Like many of the women artists associated (even peripherally) with Surrealism, Juanita Guccione eschewed labels of any kind, and with good reason. Her life was rich with diverse artistic mentors, spiritual traditions, and creative developments that make it impossible to reduce her nuanced body of work to one movement. Nevertheless, Surrealism’s wide cultural influence, particularly strong in the United States during World War II when many of its artists were exiled and living in New York City, is not to be underestimated. Guccione, who met Surrealism’s founder and leader André Breton at this time, was drawn (like many women artists from the Americas and elsewhere), to the potentials of its pictorial language.
As the scholar Gloria Feman Orenstein astutely observes, the women artists associated with the surrealist movement can be conceptually linked with Breton’s conception of “The Great Transparents,” a proposition he developed while in exile in New York, that banished Man from the mythological center of the universe in an attempt to create a new and more relevant mythological structure for humanity. Orenstein states: “The women artists of the surrealist movement can be perceived metaphorically as the Great Transparents, as Breton defines them – beings whose stature and significance is immense, but who are overlooked and dismissed as nonexistent.” Orenstein firmly places Guccione in this category, noting the artist’s formation of realms presided over by powerful and strong Amazon-like women, such as those seen in Masquerade (c. 1946). As she and Djelloul Marbrook attest, this was likely due to Guccione’s earlier and formative experiences with the Ouled Naïl, a matriarchal tribe in Algeria that she lived in close proximity to.
The influence of Surrealism, however, can also be seen in Guccione’s earlier abstract paintings from the late 1930s and early 1940s – before her contact with Breton. In works such as Christmas (c. 1937) and Distractions (1940) there is a bright color palette, rhythmic arrangement of form, and use of organic shapes that bear some pictorial relation to the works of Joan Miró and others working in a biomorphic surrealist style. Around this time the artist begins to insert certain symbols that reflected her life-long interest in esoteric belief systems such as Sufism, Rosicrucianism, Theosophy, Kabala, Tarot and astrology. Checkered floors, crosses, orbs of light, stairways, and spirals suggest secret codes and access to alternate dimensions. Cosmological configurations such as comet-like flashes, crescent moons and full moons appear frequently and transition into her figural work where they take a more prominent position.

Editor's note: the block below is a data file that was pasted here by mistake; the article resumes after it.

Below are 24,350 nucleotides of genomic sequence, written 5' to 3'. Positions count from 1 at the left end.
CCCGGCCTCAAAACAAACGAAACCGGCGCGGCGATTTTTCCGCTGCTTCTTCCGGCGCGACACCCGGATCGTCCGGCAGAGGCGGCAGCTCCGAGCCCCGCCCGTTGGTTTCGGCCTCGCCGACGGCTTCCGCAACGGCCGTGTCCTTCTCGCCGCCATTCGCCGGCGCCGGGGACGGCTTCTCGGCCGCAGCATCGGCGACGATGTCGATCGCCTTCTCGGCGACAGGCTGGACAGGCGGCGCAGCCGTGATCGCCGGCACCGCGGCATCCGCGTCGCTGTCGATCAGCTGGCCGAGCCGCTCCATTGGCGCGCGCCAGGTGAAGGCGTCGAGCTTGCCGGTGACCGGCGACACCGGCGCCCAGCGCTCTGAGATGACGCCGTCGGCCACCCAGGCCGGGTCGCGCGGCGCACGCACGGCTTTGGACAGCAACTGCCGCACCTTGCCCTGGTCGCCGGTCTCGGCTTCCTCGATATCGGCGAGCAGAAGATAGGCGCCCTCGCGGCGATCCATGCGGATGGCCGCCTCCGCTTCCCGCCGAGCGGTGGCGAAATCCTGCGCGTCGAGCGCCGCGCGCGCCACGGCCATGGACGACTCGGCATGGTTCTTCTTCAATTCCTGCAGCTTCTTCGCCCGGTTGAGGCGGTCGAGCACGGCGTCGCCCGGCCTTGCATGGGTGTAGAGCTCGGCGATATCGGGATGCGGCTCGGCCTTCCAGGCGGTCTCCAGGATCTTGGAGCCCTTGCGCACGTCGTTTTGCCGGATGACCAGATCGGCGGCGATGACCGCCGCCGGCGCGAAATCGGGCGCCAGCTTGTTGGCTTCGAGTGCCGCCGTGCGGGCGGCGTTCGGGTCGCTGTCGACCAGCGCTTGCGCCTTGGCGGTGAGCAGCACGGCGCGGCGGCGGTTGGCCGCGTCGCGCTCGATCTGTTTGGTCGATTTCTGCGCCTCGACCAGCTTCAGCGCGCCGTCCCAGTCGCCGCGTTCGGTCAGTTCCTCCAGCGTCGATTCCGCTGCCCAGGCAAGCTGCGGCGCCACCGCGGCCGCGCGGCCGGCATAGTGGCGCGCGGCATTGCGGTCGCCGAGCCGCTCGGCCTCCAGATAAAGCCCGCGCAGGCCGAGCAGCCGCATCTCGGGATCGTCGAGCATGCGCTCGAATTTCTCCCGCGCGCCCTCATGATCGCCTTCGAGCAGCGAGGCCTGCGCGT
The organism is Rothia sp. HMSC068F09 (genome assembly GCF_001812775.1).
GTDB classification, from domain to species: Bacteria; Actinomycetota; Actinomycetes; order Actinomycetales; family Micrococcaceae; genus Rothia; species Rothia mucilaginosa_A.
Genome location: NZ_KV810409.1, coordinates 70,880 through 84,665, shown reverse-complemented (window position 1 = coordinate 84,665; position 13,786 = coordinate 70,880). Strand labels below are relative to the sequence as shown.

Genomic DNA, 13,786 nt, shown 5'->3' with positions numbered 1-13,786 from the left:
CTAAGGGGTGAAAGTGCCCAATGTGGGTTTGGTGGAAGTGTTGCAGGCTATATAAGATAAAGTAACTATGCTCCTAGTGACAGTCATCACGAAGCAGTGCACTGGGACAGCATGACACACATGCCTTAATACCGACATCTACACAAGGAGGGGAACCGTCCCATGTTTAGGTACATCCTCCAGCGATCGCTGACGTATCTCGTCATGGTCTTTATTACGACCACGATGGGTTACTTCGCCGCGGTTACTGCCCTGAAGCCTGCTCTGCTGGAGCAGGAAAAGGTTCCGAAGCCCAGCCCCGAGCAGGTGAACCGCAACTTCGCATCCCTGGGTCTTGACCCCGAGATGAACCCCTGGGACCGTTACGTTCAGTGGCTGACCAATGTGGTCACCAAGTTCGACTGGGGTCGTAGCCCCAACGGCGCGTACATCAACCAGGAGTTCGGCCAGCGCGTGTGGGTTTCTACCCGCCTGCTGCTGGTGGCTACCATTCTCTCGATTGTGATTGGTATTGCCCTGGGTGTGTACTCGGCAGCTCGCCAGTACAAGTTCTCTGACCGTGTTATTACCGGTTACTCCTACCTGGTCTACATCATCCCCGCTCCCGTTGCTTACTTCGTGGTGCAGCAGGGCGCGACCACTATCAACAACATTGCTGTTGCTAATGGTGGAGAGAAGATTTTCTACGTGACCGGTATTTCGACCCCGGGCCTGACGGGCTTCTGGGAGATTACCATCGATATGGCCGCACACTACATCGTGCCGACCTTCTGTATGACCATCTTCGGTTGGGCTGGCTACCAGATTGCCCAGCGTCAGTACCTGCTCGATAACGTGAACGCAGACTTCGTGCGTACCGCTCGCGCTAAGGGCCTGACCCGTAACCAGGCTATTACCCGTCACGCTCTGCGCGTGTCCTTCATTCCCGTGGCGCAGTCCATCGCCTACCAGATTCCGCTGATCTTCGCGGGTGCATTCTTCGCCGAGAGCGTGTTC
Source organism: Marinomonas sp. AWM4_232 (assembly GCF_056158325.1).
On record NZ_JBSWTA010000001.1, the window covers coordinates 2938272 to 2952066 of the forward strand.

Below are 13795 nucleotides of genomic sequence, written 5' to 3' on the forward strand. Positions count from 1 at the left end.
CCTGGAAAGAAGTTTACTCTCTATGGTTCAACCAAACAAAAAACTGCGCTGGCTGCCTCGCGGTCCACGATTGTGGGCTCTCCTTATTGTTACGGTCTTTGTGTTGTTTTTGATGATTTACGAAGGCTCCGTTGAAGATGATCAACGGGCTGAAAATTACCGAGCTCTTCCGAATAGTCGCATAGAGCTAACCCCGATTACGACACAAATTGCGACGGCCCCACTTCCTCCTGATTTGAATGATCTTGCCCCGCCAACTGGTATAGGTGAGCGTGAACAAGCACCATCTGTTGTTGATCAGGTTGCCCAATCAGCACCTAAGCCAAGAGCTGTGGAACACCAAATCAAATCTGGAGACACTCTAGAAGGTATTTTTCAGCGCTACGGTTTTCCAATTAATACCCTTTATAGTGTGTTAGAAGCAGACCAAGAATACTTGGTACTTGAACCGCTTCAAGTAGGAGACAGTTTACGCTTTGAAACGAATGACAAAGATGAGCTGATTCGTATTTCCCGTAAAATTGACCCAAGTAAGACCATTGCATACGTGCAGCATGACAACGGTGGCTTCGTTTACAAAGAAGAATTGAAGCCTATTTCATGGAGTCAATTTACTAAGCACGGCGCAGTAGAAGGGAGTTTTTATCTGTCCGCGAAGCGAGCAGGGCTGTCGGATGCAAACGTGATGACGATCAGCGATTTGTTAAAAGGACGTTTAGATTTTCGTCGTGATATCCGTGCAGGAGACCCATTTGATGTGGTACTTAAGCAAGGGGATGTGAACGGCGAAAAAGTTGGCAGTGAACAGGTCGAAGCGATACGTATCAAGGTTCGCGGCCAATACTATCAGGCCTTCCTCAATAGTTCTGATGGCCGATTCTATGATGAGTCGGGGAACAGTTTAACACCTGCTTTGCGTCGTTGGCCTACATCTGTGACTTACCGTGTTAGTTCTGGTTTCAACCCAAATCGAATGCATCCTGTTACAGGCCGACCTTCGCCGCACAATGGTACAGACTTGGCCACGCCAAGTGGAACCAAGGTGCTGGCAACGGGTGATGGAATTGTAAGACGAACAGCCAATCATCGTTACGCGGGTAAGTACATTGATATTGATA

The Sol Niger of alchemical traditions and Jungian psychology becomes a signature emblem for Guccione, hovering in dramatic skies streaked with unearthly colors to create a haunting and mysterious ambience. The black sun can represent the melancholy of the artist who metaphorically must explore darkness in order to gain greater self-knowledge, or perhaps the transformation of trauma into growth and life. In Acrobats (c.1949) two androgynous figures set in a metaphysical landscape have chin in hand in the age-old gesture of contemplation and sadness. Under a Sol Niger a black and white checkerboard floor hints at the reconciliation of opposites while the rope ladders of circus performers suggest ascension and transformation. Painted in 1955, On the street of chance displays a plethora of gaming equipment, again under a black sun set in an apocalyptic sky. Aside from any personal meaning for the artist, one cannot help but recall the surrealist love of the role of chance and play in artistic production.
Guccione’s late work is particularly engaging as by then she had condensed the various strains of her work into a singular vision where strong color in combination with her arsenal of symbols attain a lyrical crescendo. In Vigil (c. 1983) floating ears and eyes accompany a figure seated near stairs (a medium channeling sights and sounds?) – while fantastical orbs of light joyously skim across the vibrant purple background. By this time the New Age Movement is in full stride and Guccione’s work seems not only to have heralded its coming, but her entire oeuvre can now be understood more respectfully by a population conversant in esoteric color symbolism and cryptic emblems. Juanita Guccione’s art was undoubtedly ahead of its time, and luckily for us we have the opportunity to fully savor its beauty and more thoughtfully contemplate its layers of meaning.
 Gloria Feman Orenstein, “Down the Rabbit Hole: An Art of Shamanic Initiations and Mythic Rebirth.” In Wonderland: The Surrealist Adventures of Women Artists in Mexico and the United States, Los Angeles County Museum of Art. Los Angeles: 2012, 74.